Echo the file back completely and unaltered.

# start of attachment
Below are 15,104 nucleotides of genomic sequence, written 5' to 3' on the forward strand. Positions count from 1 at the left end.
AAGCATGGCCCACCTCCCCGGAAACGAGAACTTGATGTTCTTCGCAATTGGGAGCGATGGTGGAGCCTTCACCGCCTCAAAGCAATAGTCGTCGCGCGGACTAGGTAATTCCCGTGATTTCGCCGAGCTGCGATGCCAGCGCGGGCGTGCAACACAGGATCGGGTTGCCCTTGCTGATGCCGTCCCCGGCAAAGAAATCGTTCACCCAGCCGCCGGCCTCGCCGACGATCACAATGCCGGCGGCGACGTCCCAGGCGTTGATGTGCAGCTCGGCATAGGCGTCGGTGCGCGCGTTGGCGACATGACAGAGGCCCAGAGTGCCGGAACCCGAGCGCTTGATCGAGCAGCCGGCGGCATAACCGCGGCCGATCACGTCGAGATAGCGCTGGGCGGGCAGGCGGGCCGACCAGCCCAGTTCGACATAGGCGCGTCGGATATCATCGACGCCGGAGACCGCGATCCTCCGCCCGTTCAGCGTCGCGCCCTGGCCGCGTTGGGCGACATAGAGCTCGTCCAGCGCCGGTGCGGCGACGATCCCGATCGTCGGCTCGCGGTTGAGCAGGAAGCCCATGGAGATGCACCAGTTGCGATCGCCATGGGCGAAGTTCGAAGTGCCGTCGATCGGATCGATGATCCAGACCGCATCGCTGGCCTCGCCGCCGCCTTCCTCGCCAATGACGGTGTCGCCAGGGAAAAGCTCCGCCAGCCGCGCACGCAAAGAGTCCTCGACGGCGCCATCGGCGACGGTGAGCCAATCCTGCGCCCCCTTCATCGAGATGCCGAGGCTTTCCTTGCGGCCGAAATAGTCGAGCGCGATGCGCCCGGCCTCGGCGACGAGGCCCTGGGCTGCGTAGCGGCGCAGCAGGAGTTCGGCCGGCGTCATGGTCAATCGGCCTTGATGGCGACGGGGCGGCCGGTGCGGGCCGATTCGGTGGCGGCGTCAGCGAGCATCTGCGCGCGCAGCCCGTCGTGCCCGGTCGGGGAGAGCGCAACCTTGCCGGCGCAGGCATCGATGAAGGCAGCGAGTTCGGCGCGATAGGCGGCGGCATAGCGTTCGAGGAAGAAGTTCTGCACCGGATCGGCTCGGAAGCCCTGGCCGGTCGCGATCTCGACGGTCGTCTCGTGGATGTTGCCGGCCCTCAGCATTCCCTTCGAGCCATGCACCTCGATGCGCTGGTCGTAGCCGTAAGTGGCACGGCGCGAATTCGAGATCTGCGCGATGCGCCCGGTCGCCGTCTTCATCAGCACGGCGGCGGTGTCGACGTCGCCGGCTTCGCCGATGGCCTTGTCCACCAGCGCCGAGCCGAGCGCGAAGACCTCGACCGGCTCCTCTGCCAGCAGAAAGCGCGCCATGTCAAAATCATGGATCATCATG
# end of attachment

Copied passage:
Below are 15,104 nucleotides of genomic sequence, written 5' to 3' on the forward strand. Positions count from 1 at the left end.
AAGCATGGCCCACCTCCCCGGAAACGAGAACTTGATGTTCTTCGCAATTGGGAGCGATGGTGGAGCCTTCACCGCCTCAAAGCAATAGTCGTCGCGCGGACTAGGTAATTCCCGTGATTTCGCCGAGCTGCGATGCCAGCGCGGGCGTGCAACACAGGATCGGGTTGCCCTTGCTGATGCCGTCCCCGGCAAAGAAATCGTTCACCCAGCCGCCGGCCTCGCCGACGATCACAATGCCGGCGGCGACGTCCCAGGCGTTGATGTGCAGCTCGGCATAGGCGTCGGTGCGCGCGTTGGCGACATGACAGAGGCCCAGAGTGCCGGAACCCGAGCGCTTGATCGAGCAGCCGGCGGCATAACCGCGGCCGATCACGTCGAGATAGCGCTGGGCGGGCAGGCGGGCCGACCAGCCCAGTTCGACATAGGCGCGTCGGATATCATCGACGCCGGAGACCGCGATCCTCCGCCCGTTCAGCGTCGCGCCCTGGCCGCGTTGGGCGACATAGAGCTCGTCCAGCGCCGGTGCGGCGACGATCCCGATCGTCGGCTCGCGGTTGAGCAGGAAGCCCATGGAGATGCACCAGTTGCGATCGCCATGGGCGAAGTTCGAAGTGCCGTCGATCGGATCGATGATCCAGACCGCATCGCTGGCCTCGCCGCCGCCTTCCTCGCCAATGACGGTGTCGCCAGGGAAAAGCTCCGCCAGCCGCGCACGCAAAGAGTCCTCGACGGCGCCATCGGCGACGGTGAGCCAATCCTGCGCCCCCTTCATCGAGATGCCGAGGCTTTCCTTGCGGCCGAAATAGTCGAGCGCGATGCGCCCGGCCTCGGCGACGAGGCCCTGGGCTGCGTAGCGGCGCAGCAGGAGTTCGGCCGGCGTCATGGTCAATCGGCCTTGATGGCGACGGGGCGGCCGGTGCGGGCCGATTCGGTGGCGGCGTCAGCGAGCATCTGCGCGCGCAGCCCGTCGTGCCCGGTCGGGGAGAGCGCAACCTTGCCGGCGCAGGCATCGATGAAGGCAGCGAGTTCGGCGCGATAGGCGGCGGCATAGCGTTCGAGGAAGAAGTTCTGCACCGGATCGGCTCGGAAGCCCTGGCCGGTCGCGATCTCGACGGTCGTCTCGTGGATGTTGCCGGCCCTCAGCATTCCCTTCGAGCCATGCACCTCGATGCGCTGGTCGTAGCCGTAAGTGGCACGGCGCGAATTCGAGATCTGCGCGATGCGCCCGGTCGCCGTCTTCATCAGCACGGCGGCGGTGTCGACGTCGCCGGCTTCGCCGATGGCCTTGTCCACCAGCGCCGAGCCGAGCGCGAAGACCTCGACCGGCTCCTCTGCCAGCAGAAAGCGCGCCATGTCAAAATCATGGATCATCATG